Vukovich, Bill PDF Print E-mail

Bill Vukovich

Nation: United States
Birth: December 13, 1918 in Fresno, California
Deceased:May 30, 1955
World Championships: 0
Grand Prix entered:5
Wins: 2
Podiums: 2
Fastest laps:3
Points: 18
First Race:1951: Grand Prix of the U.S.A. (Indianapolis), Trevis-Offenhauser
Last Race:1955: Grand Prix of the U.S.A. (Indianapolis), Kurtis Kraft-Offenhauser
1955 Kurtis Kraft-Offenhauser
1954Kurtis Kraft-Offenhauser
1953Kurtis Kraft-Offenhauser
1952Kurtis Kraft-Offenhauser

Bill Vukovich (born December 13, 1918 in Fresno, California, died May 30, 1955), was an American racing driver, of Croatian descent, known variously as "Vuky" or "The Mad Russian" for his intense driving style, and called by several of his generation the greatest driver ever encountered.

Before he began Indy racing, Vukovich drove midget cars for the Edelbrock dirt track racing team. In 1952, his sophomore year in the Indianapolis Motor Speedway's 500-Mile Race, he quickly moved up from his starting position in the middle of the third row to take the lead, and led 150 laps in dominant fashion before suffering steering failure on the 192nd of the 200 laps. He returned to win the race in consecutive years, 1953 and 1954, but was killed in a chain-reaction crash while holding a 17-second lead on the 57th lap of the 1955 event.

Vukovich was exiting the second turn, trailing three slower cars — driven by Rodger Ward, Al Keller, and Johnny Boyd — when Ward's car swerved as the result of a strong gust of wind. Keller, swerving into the infield to avoid Ward, lost control and slid back onto the track, striking Boyd's car and pushing it into Vukovich's oncoming path. Vukovich's car struck Boyd's, became airborne, and landed upside down after going over the outside backstretch retaining wall, killing him. Vukovich was the second of two not only former winners but also defending champions of the race to have died in competition, following Floyd Roberts in 1939, and the only former winner to have been killed while leading. Coincidently, Robert's car was also hurdled over the backstretch fence during his fatal accident.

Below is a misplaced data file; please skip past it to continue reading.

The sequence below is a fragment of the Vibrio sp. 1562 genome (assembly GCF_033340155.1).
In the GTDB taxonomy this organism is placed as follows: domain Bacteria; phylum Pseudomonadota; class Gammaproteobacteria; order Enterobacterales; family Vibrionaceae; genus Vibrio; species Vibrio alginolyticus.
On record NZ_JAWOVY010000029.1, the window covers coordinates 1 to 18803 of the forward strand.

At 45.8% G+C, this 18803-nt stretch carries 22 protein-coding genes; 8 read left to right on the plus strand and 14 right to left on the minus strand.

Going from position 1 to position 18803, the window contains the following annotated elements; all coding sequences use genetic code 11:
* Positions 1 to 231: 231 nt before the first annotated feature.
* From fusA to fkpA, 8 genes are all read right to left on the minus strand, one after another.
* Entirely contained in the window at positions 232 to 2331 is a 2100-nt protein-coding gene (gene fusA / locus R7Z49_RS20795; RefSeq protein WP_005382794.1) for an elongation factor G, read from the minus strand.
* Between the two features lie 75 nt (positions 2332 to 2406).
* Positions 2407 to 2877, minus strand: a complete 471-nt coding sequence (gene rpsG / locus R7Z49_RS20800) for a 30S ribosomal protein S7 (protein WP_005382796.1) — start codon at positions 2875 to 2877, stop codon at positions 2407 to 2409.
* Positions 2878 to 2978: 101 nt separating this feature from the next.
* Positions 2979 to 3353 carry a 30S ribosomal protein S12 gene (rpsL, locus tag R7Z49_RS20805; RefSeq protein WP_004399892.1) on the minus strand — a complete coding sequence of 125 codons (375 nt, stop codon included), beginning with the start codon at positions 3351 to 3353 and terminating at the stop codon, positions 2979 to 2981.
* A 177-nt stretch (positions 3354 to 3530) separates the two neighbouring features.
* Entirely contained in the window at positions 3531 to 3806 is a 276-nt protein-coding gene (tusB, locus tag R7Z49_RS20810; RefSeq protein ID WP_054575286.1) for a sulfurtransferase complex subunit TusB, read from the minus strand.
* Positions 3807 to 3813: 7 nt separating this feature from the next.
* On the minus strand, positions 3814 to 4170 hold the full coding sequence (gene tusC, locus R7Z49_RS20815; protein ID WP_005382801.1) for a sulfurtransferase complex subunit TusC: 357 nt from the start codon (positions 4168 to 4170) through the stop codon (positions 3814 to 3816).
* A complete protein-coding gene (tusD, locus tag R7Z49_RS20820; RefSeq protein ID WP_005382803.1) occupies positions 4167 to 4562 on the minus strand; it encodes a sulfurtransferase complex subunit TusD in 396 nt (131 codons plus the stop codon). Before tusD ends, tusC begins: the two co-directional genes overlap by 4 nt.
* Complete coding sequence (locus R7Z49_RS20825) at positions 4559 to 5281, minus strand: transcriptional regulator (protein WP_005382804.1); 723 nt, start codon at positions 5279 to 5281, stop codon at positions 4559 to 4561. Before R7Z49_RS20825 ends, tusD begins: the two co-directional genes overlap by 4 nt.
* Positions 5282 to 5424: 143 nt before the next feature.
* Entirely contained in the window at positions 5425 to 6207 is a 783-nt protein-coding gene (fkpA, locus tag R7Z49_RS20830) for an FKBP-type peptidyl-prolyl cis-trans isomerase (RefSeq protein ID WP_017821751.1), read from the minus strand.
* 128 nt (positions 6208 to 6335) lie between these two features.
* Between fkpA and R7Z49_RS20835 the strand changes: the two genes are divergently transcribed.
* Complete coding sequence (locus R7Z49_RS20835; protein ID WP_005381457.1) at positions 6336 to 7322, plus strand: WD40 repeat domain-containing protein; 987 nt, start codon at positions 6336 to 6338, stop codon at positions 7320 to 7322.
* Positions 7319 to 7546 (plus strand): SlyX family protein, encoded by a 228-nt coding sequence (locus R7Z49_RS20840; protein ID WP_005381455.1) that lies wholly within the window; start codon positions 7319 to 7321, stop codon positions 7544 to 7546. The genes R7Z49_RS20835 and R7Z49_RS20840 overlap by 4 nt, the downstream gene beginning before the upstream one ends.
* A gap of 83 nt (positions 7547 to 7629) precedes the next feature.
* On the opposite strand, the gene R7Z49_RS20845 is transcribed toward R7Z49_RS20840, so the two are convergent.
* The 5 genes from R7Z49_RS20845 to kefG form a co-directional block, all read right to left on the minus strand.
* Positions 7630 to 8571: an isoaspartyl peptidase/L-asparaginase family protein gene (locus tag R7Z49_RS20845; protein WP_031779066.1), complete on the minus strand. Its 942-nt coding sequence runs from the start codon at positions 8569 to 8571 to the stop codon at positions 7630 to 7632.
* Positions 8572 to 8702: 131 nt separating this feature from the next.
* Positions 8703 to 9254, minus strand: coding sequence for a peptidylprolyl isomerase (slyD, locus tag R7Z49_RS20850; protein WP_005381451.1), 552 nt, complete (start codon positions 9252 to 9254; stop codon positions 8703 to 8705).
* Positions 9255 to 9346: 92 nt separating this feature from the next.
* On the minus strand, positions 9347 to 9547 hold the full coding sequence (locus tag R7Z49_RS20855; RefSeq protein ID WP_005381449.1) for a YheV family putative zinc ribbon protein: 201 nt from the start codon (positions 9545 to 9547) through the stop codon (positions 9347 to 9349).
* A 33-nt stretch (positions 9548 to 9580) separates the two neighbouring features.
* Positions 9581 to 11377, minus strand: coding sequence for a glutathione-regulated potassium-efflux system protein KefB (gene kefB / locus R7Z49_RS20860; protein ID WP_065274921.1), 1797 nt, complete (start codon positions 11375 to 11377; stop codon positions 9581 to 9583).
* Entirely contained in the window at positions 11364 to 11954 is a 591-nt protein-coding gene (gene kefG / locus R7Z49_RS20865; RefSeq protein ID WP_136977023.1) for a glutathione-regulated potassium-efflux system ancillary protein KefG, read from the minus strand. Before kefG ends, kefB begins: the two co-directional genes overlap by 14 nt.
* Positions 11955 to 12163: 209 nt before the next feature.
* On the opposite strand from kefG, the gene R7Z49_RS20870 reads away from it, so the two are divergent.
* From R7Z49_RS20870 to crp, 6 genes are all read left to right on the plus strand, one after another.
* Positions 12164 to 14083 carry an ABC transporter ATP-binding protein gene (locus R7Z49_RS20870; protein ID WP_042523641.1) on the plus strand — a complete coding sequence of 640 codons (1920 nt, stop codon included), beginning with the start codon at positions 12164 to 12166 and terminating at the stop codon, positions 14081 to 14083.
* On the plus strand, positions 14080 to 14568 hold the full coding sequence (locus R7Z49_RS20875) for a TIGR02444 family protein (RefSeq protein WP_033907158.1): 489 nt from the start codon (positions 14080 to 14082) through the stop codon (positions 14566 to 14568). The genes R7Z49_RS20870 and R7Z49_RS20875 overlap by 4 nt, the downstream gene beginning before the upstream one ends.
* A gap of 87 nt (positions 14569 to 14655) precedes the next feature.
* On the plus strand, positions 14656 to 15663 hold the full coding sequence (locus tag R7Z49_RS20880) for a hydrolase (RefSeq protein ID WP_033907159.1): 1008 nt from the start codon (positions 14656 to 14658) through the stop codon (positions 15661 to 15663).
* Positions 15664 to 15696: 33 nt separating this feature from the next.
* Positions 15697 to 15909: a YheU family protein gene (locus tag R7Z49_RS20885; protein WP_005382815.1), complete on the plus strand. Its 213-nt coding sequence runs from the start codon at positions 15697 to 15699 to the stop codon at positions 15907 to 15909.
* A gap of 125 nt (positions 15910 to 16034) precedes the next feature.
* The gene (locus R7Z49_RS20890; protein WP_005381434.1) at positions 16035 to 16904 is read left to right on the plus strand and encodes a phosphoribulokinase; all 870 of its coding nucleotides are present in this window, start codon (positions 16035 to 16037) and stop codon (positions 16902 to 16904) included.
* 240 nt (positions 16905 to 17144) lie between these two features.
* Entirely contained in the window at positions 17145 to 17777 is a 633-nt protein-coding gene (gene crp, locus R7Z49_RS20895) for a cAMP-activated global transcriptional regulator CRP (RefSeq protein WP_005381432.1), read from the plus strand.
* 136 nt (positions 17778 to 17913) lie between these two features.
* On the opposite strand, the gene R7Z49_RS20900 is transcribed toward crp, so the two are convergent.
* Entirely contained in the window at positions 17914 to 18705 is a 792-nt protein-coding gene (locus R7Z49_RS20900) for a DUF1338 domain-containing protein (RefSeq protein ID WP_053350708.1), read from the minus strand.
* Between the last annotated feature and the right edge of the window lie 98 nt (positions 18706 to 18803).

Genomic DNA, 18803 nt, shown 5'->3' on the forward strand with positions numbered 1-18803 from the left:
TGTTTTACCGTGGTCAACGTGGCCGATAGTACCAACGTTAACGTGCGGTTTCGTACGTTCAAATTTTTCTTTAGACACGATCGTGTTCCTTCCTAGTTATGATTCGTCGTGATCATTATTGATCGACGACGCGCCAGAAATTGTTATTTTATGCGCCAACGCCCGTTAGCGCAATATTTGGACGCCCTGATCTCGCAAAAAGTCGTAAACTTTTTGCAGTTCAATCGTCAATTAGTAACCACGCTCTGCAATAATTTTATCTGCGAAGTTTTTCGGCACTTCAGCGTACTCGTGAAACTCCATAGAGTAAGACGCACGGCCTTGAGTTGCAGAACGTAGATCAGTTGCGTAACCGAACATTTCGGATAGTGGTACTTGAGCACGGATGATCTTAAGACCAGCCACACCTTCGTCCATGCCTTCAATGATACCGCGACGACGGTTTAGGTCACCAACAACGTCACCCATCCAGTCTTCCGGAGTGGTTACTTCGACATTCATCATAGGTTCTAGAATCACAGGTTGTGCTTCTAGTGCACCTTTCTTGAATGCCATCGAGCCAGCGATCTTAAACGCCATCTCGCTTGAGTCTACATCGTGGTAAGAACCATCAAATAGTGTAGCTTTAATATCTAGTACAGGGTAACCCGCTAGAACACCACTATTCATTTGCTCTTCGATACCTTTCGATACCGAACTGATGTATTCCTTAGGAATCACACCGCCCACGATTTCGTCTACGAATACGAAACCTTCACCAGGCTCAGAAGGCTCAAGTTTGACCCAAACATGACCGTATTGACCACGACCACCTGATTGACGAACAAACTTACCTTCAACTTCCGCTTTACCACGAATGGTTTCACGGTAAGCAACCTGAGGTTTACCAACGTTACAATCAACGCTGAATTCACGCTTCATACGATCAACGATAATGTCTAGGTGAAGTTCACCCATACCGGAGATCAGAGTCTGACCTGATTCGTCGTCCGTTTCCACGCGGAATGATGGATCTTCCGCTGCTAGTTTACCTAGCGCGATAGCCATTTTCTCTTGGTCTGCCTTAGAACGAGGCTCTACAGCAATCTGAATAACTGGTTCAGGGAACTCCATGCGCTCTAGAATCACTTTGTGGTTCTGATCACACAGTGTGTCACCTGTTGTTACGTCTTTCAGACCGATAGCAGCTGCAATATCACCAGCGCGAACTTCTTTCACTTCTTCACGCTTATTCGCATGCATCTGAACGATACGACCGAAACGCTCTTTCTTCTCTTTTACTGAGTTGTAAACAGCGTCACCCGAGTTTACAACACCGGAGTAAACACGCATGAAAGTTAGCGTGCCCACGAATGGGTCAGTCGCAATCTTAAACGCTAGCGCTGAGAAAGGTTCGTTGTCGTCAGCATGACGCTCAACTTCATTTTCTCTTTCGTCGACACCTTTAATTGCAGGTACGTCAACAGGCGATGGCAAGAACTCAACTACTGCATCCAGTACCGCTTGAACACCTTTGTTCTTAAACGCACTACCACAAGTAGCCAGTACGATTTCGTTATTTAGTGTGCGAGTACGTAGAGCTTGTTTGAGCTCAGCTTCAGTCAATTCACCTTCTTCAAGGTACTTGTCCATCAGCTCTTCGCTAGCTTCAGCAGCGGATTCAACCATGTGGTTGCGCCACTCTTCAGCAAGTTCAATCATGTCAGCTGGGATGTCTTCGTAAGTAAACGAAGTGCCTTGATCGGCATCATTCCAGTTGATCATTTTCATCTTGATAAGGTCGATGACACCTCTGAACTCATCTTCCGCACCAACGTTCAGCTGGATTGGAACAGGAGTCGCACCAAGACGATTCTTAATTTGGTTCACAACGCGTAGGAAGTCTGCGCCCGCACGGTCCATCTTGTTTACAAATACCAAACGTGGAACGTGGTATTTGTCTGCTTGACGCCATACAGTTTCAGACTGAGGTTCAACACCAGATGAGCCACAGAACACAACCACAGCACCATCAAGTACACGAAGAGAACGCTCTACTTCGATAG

As the Indianapolis 500 counted as a round of the Formula One World championship from 1950 to 1960, his career is credited with participation in 5 grands prix, with 2 wins, 19 championship points and 1 pole position scored. However, it should be noted that Indianapolis' inclusion in the championship was largely symbolic and the Indy drivers rarely entered any other Formula One races. Because of this Indy winners are often not listed in totals of Grand Prix winners and especially in statistics tables. As an example, Vukovich has an F1 winning percentage of 40%, which puts him just behind the 5-time champion Juan Manuel Fangio (47%). In percentage of lap-leader statistics in the history of Indianapolis, Vukovich holds for multiple-500-mile-race competitors a decisive record 485 laps led out of a possible 685 (70.8%).

His son, Bill Vukovich II, and his grandson, Bill Vukovich III, also competed in the Indianapolis 500, with Vukovich II taking second in 1973, and Vukovich III being named Rookie of the Year in 1988.

Vukovich was inducted into the International Motorsports Hall of Fame in 1991.
He was inducted in the Motorsports Hall of Fame of America in 1992.
He was inducted in the National Midget Auto Racing Hall of Fame.

Last Updated on Wednesday, 20 September 2006 09:55

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